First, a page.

Tag Archive | Time Travel

At Dorado by Geoffrey A Landis

Source: Own Collection
Format: Hardcover
Rating:  4 Stars
Reviewer: Laurel

Dorado is a wormhole, one of three in the nexus, and the POV character, Cheena, lives on the port station that orbits Dorado. She is married to Daryn Bey, a navigator.

When news comes in of a wreck, Cheena realises the possibility that her husband could be gone. and regrets the argument they had before he last left – caused by a passing remark that Bey has a wife/woman in every port, something Cheena is unwilling to accept. And then the news is that the wreck is that of the ship he is out on.

However, when you’re dealing with wormholes, nothing is ever as simple as it seems, and this tale is no less convoluted for it. Between upspin and downspin and past and future, it’s no wonder the port is a neutral zone where no-one talks, and dead ships’ names are never mentioned. One cannot change the past or the future…

Given that this was quite a short story for its complexity, the temporal entanglements to be expected…. I felt as though something was missing… but perhaps that’s more a symptom of the silence the port station holds on certain topics. So for that reason, I think this was really well-written, as the sense it conveys to the reader is really that experienced by the main character.

The Clock Keeper by Melissa Delport

Source: Amazon
Format: Kindle
Rating:  5 Stars
Reviewer: Laurel

Fletcher and Clara/Clarke really camped out in my head while I read this book. This story totally captivated my imagination, and… I’m so sad it had to end!!!

Members of a perpetual society called Tempus, essentially the guardians of time, the Clock Keepers preside over a vast hall of clocks deep in the Grand Canyon – clocks that designate the lifetimes of every person on earth. They have one rule: never looj at a clock. But when Anna Kennedy, the Clock Keeper, spots the clock of the man she loves and attempts to break it to prevent his death, it is left to her younger sister to fix the ensuing mess, perhaps even preventing the unravelling of time itself.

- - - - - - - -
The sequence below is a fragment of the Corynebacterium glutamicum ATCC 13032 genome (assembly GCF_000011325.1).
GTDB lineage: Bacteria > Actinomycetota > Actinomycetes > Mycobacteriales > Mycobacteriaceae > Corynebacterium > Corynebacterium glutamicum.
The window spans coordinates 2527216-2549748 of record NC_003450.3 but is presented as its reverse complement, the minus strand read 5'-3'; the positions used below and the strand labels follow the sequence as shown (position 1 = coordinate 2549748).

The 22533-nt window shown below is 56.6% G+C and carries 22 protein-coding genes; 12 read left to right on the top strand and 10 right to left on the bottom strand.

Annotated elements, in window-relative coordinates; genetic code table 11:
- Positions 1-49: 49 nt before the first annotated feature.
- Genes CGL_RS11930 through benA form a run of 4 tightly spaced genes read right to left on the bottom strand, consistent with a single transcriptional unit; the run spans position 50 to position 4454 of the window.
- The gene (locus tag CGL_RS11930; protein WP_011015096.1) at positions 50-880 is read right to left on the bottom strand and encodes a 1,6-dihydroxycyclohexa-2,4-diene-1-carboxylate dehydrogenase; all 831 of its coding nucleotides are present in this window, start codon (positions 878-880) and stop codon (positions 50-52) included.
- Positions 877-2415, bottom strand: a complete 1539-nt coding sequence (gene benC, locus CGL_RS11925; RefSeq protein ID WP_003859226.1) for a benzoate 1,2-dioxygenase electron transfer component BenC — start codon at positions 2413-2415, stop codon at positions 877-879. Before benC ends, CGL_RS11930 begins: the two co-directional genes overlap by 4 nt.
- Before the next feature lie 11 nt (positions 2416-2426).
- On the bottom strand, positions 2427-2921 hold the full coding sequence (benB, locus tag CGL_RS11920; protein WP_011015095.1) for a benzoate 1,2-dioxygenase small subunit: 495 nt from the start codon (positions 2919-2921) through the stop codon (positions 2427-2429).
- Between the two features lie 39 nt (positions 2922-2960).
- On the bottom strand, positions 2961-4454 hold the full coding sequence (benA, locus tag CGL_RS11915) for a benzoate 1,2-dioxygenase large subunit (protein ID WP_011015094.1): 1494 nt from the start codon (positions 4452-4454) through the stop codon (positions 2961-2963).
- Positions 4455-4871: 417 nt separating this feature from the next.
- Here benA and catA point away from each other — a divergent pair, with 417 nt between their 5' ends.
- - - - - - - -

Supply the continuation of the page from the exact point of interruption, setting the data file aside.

I really liked that there were surprises along the way in this story. I thought I’d unravelled the plot, but Delport didn’t go anywhere near my ideas – for which I’m grateful!

Well-crafted and thoroughly readable, I’d recommend this book to anyone who enjoys some mild romance with the temporal paradox thrown in.

The Mouse Ran Down by Adrian Tchaikovsky

18586183Source: Own collection
Format: Hardback
Rating:  4 Stars
Reviewer: Laurel

Some time after the end of time, human refugees from the end of time hide out in time fragments, shifting from fragment to fragment in a bid to survive. But there’s a catch. They’re losing fragments, as an enemy is shutting them down one by one.

The story opens on a band of refugee humans hiding in 1500s London. Their time there has come to an end, though, and it’s time to move on – to Babylon. Only to discover that the enemy has shut that fragment down, and so they must move on again, to a 1943 Warsaw ghetto. Things start closing down, and the narrator is sent off in search of Doctor Comoy, who is allegedly attempting to fix time.

What a fun story. Serious, really, considering it’s about the time beyond the end of time, and deteriorating time at that, but fun nevertheless. I enjoyed some of Tchaikovsky’s descriptions of the time fragmentation and how things had got into the state they were, and the imagery of how people lived through these fragments of time and moved around between the fragments like they’re little islands on a sea.